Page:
The Nissen Fundoplication has, over the past few decades, been considered the gold standard in surgical treatment for the symptoms of gastroesophageal reflux disease, or GERD. Typically, a fundoplication is indicated when the patient has not responded to conservative measures, such as lifestyle changes and medication, when they do not qualify for the LINX Reflux Management System, or when they have a paraesophageal hiatal hernia.
Today, fundoplications are performed in a minimally invasive manner, meaning that four or five small incisions are made in the abdomen, versus the single large incision of traditional open surgery. The laparoscopic approach offers the same excellent, long-term symptom improvement, while minimizing many of the complications of a large single incision.
During the procedure, the upper portion of the stomach, known as the fundus is wrapped around the lower part of the esophagus. The stomach is then sutured in place for a permanent repair. This results in added pressure to the lower esophageal sphincter or LES, stopping corrosive stomach acid from refluxing back into the esophagus. If a hiatal hernia is present, this will be repaired during the primary fundoplication procedure.
In all, the fundoplication requires about 45-to-60 minutes of operative time under general anesthesia in a hospital setting. Most patients will spend one night in the hospital for observation. Once home, patients will be on a modified diet for about 4 weeks to allow the stomach to heal from the procedure.
When it was first invented, the fundoplication consisted of a total, or 360°, wrap around the esophagus. This was known as a Nissen Fundoplication. Because of some of the risks and limitations associated with the total wrap, partial wrap modifications were developed more recently. These include the Toupet, offering 270° of coverage, as well as the Dor, offering 180 to 200° of coverage. When choosing the appropriate application, patient selection is key and this is where employing a skilled, experienced surgeon in anti-reflux surgery is very important.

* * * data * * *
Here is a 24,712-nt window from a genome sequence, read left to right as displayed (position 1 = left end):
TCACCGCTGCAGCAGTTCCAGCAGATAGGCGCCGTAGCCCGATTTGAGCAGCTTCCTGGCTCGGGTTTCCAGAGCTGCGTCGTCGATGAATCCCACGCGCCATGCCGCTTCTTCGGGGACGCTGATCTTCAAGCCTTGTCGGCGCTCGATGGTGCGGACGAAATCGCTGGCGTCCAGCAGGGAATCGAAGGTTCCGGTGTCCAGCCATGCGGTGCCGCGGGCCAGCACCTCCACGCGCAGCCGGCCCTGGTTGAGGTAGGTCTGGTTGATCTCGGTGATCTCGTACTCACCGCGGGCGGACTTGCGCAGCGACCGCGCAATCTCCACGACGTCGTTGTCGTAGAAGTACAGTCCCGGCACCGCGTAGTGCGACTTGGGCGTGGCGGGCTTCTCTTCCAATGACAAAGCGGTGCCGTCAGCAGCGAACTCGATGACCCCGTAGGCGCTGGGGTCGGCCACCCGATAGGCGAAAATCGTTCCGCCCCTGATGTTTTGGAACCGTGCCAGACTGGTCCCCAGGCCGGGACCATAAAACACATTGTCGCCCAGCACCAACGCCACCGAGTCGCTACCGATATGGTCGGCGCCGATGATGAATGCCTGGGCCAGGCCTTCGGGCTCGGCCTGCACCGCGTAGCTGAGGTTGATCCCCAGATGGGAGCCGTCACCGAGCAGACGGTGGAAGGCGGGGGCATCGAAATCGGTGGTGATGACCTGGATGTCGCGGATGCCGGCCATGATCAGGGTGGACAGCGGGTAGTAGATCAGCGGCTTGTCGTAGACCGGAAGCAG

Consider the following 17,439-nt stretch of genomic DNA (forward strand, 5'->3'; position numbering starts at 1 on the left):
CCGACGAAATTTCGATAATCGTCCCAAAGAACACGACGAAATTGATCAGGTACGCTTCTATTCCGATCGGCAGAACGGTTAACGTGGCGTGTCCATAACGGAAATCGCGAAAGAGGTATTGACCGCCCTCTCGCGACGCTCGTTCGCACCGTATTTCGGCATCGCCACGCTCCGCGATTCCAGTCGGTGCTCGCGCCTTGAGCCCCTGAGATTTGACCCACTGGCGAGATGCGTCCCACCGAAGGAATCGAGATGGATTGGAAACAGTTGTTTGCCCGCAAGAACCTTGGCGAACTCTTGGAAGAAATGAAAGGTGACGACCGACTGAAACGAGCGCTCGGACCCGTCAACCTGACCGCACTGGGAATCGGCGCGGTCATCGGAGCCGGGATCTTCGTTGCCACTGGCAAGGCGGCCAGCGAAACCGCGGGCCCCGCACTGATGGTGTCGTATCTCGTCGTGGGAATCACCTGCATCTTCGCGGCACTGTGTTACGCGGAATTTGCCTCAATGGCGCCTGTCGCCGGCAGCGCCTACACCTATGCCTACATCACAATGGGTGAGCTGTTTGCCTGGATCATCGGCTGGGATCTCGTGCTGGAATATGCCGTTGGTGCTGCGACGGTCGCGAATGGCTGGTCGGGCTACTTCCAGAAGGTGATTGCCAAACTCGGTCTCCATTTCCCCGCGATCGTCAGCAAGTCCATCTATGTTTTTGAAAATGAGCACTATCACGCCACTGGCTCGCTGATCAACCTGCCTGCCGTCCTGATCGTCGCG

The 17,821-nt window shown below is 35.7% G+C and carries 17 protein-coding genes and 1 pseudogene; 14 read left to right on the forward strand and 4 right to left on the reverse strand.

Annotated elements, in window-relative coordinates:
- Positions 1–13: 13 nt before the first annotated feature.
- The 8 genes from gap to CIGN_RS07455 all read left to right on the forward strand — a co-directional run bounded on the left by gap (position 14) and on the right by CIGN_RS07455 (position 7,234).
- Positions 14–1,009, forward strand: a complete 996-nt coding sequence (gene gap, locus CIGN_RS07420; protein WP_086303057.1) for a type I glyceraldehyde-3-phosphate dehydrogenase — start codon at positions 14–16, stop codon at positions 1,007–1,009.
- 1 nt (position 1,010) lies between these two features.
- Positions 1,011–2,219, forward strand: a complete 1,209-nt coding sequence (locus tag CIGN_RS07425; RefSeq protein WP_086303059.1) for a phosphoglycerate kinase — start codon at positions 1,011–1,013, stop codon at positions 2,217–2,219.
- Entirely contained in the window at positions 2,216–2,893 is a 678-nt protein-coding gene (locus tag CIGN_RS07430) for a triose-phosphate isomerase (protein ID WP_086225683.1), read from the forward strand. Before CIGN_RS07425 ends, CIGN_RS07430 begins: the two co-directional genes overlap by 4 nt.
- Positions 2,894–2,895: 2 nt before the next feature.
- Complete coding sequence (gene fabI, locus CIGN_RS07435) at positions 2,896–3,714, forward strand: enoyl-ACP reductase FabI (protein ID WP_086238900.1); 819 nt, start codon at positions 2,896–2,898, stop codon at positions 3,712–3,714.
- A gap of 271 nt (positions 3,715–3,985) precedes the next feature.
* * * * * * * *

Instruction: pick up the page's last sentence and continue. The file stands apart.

Fundoplications are typically very effective, with most patients achieving complete elimination of severe symptoms associated with GERD. With the improvements in minimally invasive technology, the rate of serious complications due to a fundoplication is very low.
As with any major surgical procedure, there are risks of surgery including reactions anesthesia, pain, blood loss, infection, and, in very rare cases, death. These risks can be mitigated by employing a skilled surgeon with significant experience in the procedure.
There is a less than 10% chance that the fundoplication will fail, but when it does, typically the suture line breaks. The stomach will return to its normal shape, and the lower esophageal sphincter will lose the added pressure offered by the fundoplication. While this complication is usually not severe, symptoms of GERD will ultimately return.
Patients undergoing a fundoplication may experience gas bloat syndrome, an uncomfortable situation in which swallowed air becomes trapped in the stomach and the small intestine. Because of the added pressure on the LES, this gas cannot be eliminated by belching. Over time, this risk is reduced. Patients can minimize the chances of gas bloat syndrome by avoiding carbonated beverages and eating slowly.
While the LINX procedure/device is becoming very popular for reflux management, there is still a place for fundoplication. We encourage you to take the next step and schedule a consultation with one of our surgeons to learn more about which anti-reflux procedure is right for you.